4. Next, click "Browse" next to the "Plate Holder Position 1" and select the TPF file (provided by the manufacturer) that has the same serial number as the plate.

6. Liquid Handler Transfer

Note: Do not start filling the 384-well plate until all of the above steps are complete. Evaporation is a concern with small volumes — do not let the 384-well plate sit uncovered with liquid inside.

  1. Once all of the above steps are completed put on new, well-fitted double gloves and sleeve covers. Then, add 2.5 µl of amplification master mix to a 384-well plate.
  2. Transfer 2.5 µl of diluted preamp product to the 384-well plate according to the map in Table 2 and immediately cover the plate tightly with a foil seal. Discard outer gloves and sleeve covers.
  3. Centrifuge the 384-well plate for 20 sec in the PCR plate spinner.
  4. Do not remove the foil seal, but place the 384-well plate in the liquid handler.
  5. Open the package containing an encased amplification plate and place it carefully in the liquid handler in the first slot with the serial number on the right — hold the case by the edges without touching the surface of the plate. Use unwrapped plates within one hour of opening.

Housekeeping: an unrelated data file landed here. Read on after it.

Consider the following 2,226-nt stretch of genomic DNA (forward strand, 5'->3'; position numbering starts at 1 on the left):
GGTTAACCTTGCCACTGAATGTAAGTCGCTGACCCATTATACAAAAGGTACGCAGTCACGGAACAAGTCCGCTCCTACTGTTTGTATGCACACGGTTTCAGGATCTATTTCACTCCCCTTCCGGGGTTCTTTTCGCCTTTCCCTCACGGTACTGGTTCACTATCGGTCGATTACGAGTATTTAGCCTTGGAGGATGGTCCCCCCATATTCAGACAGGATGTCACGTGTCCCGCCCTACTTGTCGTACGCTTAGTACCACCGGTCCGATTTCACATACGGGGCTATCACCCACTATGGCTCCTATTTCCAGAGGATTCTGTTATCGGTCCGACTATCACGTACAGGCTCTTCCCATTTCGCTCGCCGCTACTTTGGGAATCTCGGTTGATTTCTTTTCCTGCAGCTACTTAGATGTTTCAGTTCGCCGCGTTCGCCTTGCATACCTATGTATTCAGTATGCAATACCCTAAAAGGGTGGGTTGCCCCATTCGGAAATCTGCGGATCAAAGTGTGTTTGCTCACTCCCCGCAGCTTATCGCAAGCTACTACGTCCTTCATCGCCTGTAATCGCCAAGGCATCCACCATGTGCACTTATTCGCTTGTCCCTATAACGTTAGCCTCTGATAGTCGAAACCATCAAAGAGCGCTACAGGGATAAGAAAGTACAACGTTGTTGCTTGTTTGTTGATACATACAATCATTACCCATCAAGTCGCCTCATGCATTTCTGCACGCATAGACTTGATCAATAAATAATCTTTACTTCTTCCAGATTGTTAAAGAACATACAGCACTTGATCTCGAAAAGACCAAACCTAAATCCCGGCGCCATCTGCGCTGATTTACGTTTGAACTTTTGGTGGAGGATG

Note: The purpose of the case is to protect the plate from being touched, since this could disturb the small amounts of primers and probes inside the through-holes.
  6. Remove the foil seal from the 384-well plate inside the liquid handler once everything is in place. Click Next and then check all the boxes as each step is completed. Click OK to start the run.
  7. Close the door to the liquid handler and immediately start the filling process. Stay next to the liquid handler and immediately proceed to the next step once the plate is filled.
  8. While the liquid handler is running, remove the protective film from the bottom of a case lid.
    NOTE: The adhesive at the bottom of the case lid is covered by a red tape and a protective film. The film needs to be removed first to access the red tape.
    1. Leave the top film in place until step 6.15. Prime the red tape by pulling slightly to release it from the adhesive.